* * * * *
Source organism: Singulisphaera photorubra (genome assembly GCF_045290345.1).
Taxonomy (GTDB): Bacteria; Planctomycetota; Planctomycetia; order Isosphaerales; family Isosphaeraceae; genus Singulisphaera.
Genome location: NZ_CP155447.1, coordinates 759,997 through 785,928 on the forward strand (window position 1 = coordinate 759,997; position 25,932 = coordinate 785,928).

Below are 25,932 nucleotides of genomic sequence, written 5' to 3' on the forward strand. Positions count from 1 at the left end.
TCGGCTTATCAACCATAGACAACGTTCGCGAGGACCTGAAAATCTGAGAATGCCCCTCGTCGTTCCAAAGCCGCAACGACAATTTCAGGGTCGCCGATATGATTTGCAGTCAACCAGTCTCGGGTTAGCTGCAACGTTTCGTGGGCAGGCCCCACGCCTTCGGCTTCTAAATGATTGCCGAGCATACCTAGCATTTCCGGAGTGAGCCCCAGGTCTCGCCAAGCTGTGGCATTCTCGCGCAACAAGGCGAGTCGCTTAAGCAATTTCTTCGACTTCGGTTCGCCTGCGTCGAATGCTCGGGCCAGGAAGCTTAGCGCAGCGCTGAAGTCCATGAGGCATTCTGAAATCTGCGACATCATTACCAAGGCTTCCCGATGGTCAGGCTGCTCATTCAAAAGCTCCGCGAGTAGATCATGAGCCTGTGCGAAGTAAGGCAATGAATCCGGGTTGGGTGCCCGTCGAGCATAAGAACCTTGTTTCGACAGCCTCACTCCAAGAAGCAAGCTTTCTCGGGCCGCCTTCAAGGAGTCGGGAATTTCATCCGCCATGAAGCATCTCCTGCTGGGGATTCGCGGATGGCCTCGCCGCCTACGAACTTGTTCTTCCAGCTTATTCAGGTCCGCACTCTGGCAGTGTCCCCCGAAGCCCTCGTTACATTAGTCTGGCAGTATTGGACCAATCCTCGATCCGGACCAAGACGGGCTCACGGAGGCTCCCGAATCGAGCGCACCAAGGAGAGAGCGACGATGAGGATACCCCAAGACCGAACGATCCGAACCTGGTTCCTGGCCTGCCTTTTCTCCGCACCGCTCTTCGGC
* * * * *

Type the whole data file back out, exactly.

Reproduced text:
Source organism: Singulisphaera photorubra (genome assembly GCF_045290345.1).
Taxonomy (GTDB): Bacteria; Planctomycetota; Planctomycetia; order Isosphaerales; family Isosphaeraceae; genus Singulisphaera.
Genome location: NZ_CP155447.1, coordinates 759,997 through 785,928 on the forward strand (window position 1 = coordinate 759,997; position 25,932 = coordinate 785,928).

Below are 25,932 nucleotides of genomic sequence, written 5' to 3' on the forward strand. Positions count from 1 at the left end.
TCGGCTTATCAACCATAGACAACGTTCGCGAGGACCTGAAAATCTGAGAATGCCCCTCGTCGTTCCAAAGCCGCAACGACAATTTCAGGGTCGCCGATATGATTTGCAGTCAACCAGTCTCGGGTTAGCTGCAACGTTTCGTGGGCAGGCCCCACGCCTTCGGCTTCTAAATGATTGCCGAGCATACCTAGCATTTCCGGAGTGAGCCCCAGGTCTCGCCAAGCTGTGGCATTCTCGCGCAACAAGGCGAGTCGCTTAAGCAATTTCTTCGACTTCGGTTCGCCTGCGTCGAATGCTCGGGCCAGGAAGCTTAGCGCAGCGCTGAAGTCCATGAGGCATTCTGAAATCTGCGACATCATTACCAAGGCTTCCCGATGGTCAGGCTGCTCATTCAAAAGCTCCGCGAGTAGATCATGAGCCTGTGCGAAGTAAGGCAATGAATCCGGGTTGGGTGCCCGTCGAGCATAAGAACCTTGTTTCGACAGCCTCACTCCAAGAAGCAAGCTTTCTCGGGCCGCCTTCAAGGAGTCGGGAATTTCATCCGCCATGAAGCATCTCCTGCTGGGGATTCGCGGATGGCCTCGCCGCCTACGAACTTGTTCTTCCAGCTTATTCAGGTCCGCACTCTGGCAGTGTCCCCCGAAGCCCTCGTTACATTAGTCTGGCAGTATTGGACCAATCCTCGATCCGGACCAAGACGGGCTCACGGAGGCTCCCGAATCGAGCGCACCAAGGAGAGAGCGACGATGAGGATACCCCAAGACCGAACGATCCGAACCTGGTTCCTGGCCTGCCTTTTCTCCGCACCGCTCTTCGGC